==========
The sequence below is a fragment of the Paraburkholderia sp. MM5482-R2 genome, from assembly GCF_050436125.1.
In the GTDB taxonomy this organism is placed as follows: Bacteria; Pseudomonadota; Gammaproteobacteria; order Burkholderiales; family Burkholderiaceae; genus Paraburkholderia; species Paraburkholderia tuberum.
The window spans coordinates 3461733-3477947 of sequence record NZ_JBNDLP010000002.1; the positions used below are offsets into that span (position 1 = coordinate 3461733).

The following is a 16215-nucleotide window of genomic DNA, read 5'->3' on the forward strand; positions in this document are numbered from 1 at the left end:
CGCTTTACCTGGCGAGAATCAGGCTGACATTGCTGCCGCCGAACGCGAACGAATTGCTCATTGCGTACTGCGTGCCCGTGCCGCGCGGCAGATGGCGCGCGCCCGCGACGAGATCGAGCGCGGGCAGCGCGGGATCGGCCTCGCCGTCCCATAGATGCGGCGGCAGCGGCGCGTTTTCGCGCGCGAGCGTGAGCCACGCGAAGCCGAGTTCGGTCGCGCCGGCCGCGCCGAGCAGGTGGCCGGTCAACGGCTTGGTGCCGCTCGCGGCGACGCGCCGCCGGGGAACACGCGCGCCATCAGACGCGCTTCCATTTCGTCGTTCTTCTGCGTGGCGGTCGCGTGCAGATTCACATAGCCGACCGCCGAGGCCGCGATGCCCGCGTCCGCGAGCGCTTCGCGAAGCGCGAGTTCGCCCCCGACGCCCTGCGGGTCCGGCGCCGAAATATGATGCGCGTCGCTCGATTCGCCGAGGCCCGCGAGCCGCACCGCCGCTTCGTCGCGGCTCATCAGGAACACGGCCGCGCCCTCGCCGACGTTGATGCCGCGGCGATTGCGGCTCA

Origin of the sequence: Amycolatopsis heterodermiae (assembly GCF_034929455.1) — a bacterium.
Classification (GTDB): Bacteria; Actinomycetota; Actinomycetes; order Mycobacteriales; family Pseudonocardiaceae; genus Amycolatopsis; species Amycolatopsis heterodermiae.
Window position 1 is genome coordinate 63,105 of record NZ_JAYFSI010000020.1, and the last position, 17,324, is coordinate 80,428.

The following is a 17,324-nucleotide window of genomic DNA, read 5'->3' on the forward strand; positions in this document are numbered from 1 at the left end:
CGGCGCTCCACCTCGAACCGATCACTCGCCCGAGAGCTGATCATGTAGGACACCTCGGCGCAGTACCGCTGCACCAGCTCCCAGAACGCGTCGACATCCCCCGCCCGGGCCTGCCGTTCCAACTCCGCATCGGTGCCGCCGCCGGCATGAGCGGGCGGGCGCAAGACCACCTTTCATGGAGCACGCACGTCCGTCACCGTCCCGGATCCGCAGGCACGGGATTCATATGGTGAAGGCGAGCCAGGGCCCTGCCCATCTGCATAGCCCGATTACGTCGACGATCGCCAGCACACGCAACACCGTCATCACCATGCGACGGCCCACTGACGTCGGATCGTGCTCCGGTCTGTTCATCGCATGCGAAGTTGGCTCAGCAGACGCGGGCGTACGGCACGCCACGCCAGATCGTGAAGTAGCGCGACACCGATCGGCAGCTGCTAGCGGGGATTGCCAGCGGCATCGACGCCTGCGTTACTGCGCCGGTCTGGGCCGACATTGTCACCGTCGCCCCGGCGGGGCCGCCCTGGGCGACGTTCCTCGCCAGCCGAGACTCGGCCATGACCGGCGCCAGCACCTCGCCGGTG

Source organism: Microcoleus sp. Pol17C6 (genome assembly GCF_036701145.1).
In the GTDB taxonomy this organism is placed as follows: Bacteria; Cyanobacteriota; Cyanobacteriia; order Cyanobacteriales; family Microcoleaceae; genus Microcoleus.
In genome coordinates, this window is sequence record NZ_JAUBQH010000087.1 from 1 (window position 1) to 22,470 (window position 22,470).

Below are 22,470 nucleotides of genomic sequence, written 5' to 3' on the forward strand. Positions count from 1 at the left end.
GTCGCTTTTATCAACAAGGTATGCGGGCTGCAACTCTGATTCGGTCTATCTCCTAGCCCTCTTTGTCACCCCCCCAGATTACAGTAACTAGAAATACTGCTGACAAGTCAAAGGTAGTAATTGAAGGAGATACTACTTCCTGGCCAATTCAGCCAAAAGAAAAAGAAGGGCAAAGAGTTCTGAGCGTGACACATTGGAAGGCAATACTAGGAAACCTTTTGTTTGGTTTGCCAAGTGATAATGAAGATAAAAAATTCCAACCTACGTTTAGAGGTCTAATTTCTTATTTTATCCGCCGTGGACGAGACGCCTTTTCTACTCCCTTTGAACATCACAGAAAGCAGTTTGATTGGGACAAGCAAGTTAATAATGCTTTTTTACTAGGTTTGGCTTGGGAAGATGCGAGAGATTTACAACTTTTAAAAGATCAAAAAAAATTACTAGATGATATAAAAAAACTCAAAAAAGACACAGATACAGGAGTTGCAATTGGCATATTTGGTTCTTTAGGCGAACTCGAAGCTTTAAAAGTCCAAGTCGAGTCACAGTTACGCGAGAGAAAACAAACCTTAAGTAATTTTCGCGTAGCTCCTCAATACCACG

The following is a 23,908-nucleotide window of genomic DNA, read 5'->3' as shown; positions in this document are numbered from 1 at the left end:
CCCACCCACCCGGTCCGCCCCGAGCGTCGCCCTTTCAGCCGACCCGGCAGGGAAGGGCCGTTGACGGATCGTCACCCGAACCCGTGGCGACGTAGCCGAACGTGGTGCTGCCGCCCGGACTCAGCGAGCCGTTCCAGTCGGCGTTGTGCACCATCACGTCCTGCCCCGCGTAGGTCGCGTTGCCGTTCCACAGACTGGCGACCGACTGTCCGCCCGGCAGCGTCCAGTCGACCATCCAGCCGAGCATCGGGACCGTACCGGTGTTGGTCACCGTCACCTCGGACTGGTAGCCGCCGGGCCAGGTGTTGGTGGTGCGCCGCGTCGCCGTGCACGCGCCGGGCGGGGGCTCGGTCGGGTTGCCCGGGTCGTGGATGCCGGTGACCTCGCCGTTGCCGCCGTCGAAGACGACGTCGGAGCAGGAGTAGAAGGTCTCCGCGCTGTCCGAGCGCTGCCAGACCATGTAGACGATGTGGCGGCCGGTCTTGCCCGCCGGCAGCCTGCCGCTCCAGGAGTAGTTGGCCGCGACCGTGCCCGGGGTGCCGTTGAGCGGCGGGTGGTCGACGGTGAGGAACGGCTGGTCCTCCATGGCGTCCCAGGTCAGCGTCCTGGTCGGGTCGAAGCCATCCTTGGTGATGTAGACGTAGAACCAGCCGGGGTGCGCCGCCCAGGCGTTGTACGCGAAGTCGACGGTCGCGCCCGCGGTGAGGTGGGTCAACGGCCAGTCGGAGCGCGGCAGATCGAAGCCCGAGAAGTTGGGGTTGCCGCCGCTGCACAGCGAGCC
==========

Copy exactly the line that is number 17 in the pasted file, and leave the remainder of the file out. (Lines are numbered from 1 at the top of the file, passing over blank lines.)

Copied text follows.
CCCACCCACCCGGTCCGCCCCGAGCGTCGCCCTTTCAGCCGACCCGGCAGGGAAGGGCCGTTGACGGATCGTCACCCGAACCCGTGGCGACGTAGCCGAACGTGGTGCTGCCGCCCGGACTCAGCGAGCCGTTCCAGTCGGCGTTGTGCACCATCACGTCCTGCCCCGCGTAGGTCGCGTTGCCGTTCCACAGACTGGCGACCGACTGTCCGCCCGGCAGCGTCCAGTCGACCATCCAGCCGAGCATCGGGACCGTACCGGTGTTGGTCACCGTCACCTCGGACTGGTAGCCGCCGGGCCAGGTGTTGGTGGTGCGCCGCGTCGCCGTGCACGCGCCGGGCGGGGGCTCGGTCGGGTTGCCCGGGTCGTGGATGCCGGTGACCTCGCCGTTGCCGCCGTCGAAGACGACGTCGGAGCAGGAGTAGAAGGTCTCCGCGCTGTCCGAGCGCTGCCAGACCATGTAGACGATGTGGCGGCCGGTCTTGCCCGCCGGCAGCCTGCCGCTCCAGGAGTAGTTGGCCGCGACCGTGCCCGGGGTGCCGTTGAGCGGCGGGTGGTCGACGGTGAGGAACGGCTGGTCCTCCATGGCGTCCCAGGTCAGCGTCCTGGTCGGGTCGAAGCCATCCTTGGTGATGTAGACGTAGAACCAGCCGGGGTGCGCCGCCCAGGCGTTGTACGCGAAGTCGACGGTCGCGCCCGCGGTGAGGTGGGTCAACGGCCAGTCGGAGCGCGGCAGATCGAAGCCCGAGAAGTTGGGGTTGCCGCCGCTGCACAGCGAGCC